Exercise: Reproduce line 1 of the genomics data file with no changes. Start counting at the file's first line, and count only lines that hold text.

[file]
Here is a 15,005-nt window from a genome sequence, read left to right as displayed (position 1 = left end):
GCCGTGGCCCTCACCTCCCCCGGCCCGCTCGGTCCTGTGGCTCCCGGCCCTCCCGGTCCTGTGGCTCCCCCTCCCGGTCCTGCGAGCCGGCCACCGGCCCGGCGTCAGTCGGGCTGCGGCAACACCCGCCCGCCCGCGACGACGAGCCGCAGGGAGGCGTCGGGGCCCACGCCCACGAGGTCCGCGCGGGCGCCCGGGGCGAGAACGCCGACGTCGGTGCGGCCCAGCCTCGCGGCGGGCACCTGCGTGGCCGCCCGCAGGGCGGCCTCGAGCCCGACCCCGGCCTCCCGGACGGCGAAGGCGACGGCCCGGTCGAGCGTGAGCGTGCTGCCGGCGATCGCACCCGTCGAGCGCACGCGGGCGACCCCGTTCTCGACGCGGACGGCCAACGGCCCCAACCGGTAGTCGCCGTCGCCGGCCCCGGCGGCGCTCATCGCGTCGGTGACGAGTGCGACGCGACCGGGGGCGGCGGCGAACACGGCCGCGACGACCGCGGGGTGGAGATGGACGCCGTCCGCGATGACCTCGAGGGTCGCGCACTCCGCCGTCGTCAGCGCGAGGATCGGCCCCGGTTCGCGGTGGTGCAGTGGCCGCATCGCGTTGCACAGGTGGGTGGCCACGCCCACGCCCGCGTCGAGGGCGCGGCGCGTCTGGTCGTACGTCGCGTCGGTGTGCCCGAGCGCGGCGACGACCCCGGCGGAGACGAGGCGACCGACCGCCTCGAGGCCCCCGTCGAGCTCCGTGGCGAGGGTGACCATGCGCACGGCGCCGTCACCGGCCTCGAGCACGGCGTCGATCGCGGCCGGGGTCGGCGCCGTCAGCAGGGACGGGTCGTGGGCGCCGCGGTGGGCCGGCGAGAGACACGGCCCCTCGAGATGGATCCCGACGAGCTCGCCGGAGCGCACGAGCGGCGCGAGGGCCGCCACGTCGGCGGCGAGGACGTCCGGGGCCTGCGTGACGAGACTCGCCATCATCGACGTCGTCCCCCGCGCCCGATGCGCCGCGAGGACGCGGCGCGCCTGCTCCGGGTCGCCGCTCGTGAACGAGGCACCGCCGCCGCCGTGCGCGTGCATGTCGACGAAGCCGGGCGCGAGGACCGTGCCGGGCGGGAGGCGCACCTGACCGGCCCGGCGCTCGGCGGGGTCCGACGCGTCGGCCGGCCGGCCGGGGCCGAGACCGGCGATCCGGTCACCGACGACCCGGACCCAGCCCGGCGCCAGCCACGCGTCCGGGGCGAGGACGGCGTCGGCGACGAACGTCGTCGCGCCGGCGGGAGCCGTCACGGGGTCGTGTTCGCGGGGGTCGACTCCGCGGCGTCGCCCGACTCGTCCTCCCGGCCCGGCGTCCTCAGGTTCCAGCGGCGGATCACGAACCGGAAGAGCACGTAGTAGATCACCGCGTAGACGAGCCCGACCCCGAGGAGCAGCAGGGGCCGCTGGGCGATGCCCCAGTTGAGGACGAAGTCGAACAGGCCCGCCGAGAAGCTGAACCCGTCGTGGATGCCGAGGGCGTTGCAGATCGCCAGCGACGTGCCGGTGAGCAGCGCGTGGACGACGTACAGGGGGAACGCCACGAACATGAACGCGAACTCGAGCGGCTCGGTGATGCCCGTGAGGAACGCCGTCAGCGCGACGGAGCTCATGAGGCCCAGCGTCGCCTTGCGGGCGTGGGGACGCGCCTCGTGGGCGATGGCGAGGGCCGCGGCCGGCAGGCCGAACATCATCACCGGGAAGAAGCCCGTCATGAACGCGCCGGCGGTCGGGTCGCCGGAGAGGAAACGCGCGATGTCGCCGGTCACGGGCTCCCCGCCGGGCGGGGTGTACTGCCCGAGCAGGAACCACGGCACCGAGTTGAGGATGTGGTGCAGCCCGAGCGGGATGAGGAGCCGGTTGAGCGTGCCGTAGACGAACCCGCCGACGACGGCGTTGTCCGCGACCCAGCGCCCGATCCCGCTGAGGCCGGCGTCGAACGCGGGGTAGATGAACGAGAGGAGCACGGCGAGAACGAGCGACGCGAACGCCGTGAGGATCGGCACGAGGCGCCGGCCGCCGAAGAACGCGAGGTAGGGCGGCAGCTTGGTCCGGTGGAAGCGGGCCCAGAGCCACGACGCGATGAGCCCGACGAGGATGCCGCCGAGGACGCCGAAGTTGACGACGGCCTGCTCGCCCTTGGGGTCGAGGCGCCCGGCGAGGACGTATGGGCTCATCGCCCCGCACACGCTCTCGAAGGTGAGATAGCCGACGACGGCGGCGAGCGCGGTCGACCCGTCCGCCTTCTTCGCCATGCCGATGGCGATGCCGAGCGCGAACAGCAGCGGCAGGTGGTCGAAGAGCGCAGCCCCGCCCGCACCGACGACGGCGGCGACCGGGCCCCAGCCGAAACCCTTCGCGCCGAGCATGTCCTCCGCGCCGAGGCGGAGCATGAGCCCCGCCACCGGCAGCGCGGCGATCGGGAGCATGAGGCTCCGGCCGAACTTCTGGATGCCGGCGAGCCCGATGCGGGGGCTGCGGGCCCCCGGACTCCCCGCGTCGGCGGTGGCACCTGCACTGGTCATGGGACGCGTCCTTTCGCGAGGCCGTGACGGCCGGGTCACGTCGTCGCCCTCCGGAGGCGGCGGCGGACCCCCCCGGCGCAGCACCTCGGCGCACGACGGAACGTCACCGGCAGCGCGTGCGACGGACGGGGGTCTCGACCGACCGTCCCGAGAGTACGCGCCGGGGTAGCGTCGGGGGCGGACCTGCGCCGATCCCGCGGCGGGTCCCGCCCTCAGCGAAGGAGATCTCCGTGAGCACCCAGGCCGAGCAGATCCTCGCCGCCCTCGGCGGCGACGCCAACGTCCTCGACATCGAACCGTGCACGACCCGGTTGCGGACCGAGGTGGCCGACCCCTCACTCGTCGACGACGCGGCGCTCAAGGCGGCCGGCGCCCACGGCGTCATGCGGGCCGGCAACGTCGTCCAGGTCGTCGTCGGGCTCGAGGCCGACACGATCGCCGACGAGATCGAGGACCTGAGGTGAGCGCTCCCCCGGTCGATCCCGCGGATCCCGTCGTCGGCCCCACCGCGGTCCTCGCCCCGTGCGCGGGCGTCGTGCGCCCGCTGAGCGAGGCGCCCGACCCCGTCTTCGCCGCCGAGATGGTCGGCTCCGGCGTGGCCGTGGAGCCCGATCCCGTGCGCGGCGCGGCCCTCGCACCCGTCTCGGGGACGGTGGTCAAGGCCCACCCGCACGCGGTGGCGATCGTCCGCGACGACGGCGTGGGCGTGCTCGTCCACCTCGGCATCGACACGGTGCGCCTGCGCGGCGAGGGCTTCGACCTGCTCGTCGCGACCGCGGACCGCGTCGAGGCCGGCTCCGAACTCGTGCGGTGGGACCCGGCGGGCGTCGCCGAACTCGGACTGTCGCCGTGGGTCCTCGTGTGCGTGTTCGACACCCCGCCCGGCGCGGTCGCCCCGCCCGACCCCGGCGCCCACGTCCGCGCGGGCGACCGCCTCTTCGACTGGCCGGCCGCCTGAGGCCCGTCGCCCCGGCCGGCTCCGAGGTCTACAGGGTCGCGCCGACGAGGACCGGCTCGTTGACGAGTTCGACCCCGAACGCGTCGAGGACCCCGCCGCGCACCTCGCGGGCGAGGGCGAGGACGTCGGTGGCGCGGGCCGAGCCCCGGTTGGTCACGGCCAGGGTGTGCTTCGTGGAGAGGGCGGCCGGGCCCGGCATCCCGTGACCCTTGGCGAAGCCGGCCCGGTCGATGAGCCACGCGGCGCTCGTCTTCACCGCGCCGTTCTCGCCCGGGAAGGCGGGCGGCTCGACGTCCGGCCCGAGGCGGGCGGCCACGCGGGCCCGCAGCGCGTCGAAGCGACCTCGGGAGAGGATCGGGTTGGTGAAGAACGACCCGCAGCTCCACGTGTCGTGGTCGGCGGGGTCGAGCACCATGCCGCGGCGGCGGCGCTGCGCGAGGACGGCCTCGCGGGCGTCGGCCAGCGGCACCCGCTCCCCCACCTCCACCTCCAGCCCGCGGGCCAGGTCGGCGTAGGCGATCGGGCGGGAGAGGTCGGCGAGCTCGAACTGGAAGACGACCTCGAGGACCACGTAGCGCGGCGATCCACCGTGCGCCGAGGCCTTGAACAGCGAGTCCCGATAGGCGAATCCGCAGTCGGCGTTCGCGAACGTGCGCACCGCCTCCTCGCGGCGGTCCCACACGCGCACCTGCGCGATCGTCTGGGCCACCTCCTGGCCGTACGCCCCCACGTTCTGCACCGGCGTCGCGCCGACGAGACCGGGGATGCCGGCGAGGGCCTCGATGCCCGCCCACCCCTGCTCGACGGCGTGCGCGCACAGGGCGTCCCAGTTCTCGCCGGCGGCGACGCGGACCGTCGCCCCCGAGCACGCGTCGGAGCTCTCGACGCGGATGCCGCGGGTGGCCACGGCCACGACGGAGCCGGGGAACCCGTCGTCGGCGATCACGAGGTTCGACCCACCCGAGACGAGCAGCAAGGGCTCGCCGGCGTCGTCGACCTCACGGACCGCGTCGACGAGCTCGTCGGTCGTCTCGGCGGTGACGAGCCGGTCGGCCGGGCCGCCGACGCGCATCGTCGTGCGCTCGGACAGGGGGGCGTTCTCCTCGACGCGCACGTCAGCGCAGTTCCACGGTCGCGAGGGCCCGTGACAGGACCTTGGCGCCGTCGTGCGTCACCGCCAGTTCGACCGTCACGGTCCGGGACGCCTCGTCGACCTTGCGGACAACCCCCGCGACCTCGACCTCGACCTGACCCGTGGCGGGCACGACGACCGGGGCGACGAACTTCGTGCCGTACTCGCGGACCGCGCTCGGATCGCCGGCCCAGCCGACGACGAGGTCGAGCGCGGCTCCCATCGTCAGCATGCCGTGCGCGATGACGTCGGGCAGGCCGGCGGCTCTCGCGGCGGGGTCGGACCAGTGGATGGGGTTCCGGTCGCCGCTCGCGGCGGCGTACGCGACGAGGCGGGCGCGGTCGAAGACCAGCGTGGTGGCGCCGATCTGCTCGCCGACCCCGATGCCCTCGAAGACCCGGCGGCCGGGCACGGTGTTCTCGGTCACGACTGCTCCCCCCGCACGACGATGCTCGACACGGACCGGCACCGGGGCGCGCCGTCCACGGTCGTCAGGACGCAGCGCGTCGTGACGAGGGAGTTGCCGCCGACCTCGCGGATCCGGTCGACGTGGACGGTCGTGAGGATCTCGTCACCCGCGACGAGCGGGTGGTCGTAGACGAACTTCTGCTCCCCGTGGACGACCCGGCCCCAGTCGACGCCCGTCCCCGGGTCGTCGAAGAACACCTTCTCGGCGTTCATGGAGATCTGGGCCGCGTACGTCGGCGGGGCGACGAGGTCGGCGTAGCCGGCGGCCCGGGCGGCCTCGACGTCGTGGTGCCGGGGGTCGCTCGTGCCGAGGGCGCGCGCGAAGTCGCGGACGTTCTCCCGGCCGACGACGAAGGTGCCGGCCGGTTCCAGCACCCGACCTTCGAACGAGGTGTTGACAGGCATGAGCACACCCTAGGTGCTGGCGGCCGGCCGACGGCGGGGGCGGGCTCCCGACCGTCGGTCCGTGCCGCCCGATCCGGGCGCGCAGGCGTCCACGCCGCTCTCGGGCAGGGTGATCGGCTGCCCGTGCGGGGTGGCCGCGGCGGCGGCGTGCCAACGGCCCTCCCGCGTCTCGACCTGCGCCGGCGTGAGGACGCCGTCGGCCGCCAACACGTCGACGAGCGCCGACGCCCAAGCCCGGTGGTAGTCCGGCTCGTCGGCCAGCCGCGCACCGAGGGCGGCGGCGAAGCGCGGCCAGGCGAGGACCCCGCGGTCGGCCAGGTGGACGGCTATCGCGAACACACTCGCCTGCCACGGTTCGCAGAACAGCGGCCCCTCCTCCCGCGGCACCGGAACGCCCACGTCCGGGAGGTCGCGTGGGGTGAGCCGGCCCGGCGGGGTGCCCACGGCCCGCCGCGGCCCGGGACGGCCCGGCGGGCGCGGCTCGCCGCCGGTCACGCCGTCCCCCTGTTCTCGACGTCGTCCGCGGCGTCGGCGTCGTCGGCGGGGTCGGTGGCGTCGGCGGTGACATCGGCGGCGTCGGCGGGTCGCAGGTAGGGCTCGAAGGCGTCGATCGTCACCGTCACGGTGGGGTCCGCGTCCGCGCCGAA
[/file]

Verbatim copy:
Here is a 15,005-nt window from a genome sequence, read left to right as displayed (position 1 = left end):